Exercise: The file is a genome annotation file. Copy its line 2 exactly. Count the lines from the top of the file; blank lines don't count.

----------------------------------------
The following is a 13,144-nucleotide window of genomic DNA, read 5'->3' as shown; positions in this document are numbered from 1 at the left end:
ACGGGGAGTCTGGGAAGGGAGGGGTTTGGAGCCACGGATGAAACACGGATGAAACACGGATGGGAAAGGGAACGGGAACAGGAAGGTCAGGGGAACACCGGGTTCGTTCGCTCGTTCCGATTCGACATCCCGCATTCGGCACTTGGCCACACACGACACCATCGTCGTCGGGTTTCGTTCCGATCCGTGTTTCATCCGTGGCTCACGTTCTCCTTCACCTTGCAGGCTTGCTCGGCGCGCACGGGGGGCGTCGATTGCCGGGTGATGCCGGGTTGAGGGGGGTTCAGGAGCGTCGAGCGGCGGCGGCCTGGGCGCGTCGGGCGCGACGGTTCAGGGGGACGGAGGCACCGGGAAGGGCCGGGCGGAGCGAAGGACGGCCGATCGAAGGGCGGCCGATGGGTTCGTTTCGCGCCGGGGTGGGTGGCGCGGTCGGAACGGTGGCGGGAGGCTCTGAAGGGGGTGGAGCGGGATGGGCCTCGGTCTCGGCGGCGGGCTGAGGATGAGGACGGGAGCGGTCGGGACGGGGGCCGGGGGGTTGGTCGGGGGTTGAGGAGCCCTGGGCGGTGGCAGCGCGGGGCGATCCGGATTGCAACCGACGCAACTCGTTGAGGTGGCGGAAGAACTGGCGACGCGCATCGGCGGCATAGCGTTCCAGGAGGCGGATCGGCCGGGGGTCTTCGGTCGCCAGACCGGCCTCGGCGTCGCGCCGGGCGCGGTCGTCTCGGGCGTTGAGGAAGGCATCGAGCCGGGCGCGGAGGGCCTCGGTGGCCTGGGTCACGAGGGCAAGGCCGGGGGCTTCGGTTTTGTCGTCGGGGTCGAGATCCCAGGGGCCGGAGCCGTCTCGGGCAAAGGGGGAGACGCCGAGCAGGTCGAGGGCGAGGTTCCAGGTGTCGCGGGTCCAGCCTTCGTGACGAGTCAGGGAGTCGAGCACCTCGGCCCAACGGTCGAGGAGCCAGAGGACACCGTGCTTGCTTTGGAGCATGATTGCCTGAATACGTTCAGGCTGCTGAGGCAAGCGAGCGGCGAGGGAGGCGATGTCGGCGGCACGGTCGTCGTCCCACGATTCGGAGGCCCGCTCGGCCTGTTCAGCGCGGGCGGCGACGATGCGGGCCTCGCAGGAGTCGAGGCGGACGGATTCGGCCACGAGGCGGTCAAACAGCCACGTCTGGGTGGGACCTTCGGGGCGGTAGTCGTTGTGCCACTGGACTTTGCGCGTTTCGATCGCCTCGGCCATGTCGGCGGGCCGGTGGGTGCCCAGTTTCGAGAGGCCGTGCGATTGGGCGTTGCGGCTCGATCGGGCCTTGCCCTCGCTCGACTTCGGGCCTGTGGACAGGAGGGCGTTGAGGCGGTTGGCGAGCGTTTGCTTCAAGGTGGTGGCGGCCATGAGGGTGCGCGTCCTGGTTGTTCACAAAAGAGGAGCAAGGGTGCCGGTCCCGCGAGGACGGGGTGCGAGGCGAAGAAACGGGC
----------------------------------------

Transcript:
ACGGGGAGTCTGGGAAGGGAGGGGTTTGGAGCCACGGATGAAACACGGATGAAACACGGATGGGAAAGGGAACGGGAACAGGAAGGTCAGGGGAACACCGGGTTCGTTCGCTCGTTCCGATTCGACATCCCGCATTCGGCACTTGGCCACACACGACACCATCGTCGTCGGGTTTCGTTCCGATCCGTGTTTCATCCGTGGCTCACGTTCTCCTTCACCTTGCAGGCTTGCTCGGCGCGCACGGGGGGCGTCGATTGCCGGGTGATGCCGGGTTGAGGGGGGTTCAGGAGCGTCGAGCGGCGGCGGCCTGGGCGCGTCGGGCGCGACGGTTCAGGGGGACGGAGGCACCGGGAAGGGCCGGGCGGAGCGAAGGACGGCCGATCGAAGGGCGGCCGATGGGTTCGTTTCGCGCCGGGGTGGGTGGCGCGGTCGGAACGGTGGCGGGAGGCTCTGAAGGGGGTGGAGCGGGATGGGCCTCGGTCTCGGCGGCGGGCTGAGGATGAGGACGGGAGCGGTCGGGACGGGGGCCGGGGGGTTGGTCGGGGGTTGAGGAGCCCTGGGCGGTGGCAGCGCGGGGCGATCCGGATTGCAACCGACGCAACTCGTTGAGGTGGCGGAAGAACTGGCGACGCGCATCGGCGGCATAGCGTTCCAGGAGGCGGATCGGCCGGGGGTCTTCGGTCGCCAGACCGGCCTCGGCGTCGCGCCGGGCGCGGTCGTCTCGGGCGTTGAGGAAGGCATCGAGCCGGGCGCGGAGGGCCTCGGTGGCCTGGGTCACGAGGGCAAGGCCGGGGGCTTCGGTTTTGTCGTCGGGGTCGAGATCCCAGGGGCCGGAGCCGTCTCGGGCAAAGGGGGAGACGCCGAGCAGGTCGAGGGCGAGGTTCCAGGTGTCGCGGGTCCAGCCTTCGTGACGAGTCAGGGAGTCGAGCACCTCGGCCCAACGGTCGAGGAGCCAGAGGACACCGTGCTTGCTTTGGAGCATGATTGCCTGAATACGTTCAGGCTGCTGAGGCAAGCGAGCGGCGAGGGAGGCGATGTCGGCGGCACGGTCGTCGTCCCACGATTCGGAGGCCCGCTCGGCCTGTTCAGCGCGGGCGGCGACGATGCGGGCCTCGCAGGAGTCGAGGCGGACGGATTCGGCCACGAGGCGGTCAAACAGCCACGTCTGGGTGGGACCTTCGGGGCGGTAGTCGTTGTGCCACTGGACTTTGCGCGTTTCGATCGCCTCGGCCATGTCGGCGGGCCGGTGGGTGCCCAGTTTCGAGAGGCCGTGCGATTGGGCGTTGCGGCTCGATCGGGCCTTGCCCTCGCTCGACTTCGGGCCTGTGGACAGGAGGGCGTTGAGGCGGTTGGCGAGCGTTTGCTTCAAGGTGGTGGCGGCCATGAGGGTGCGCGTCCTGGTTGTTCACAAAAGAGGAGCAAGGGTGCCGGTCCCGCGAGGACGGGGTGCGAGGCGAAGAAACGGGC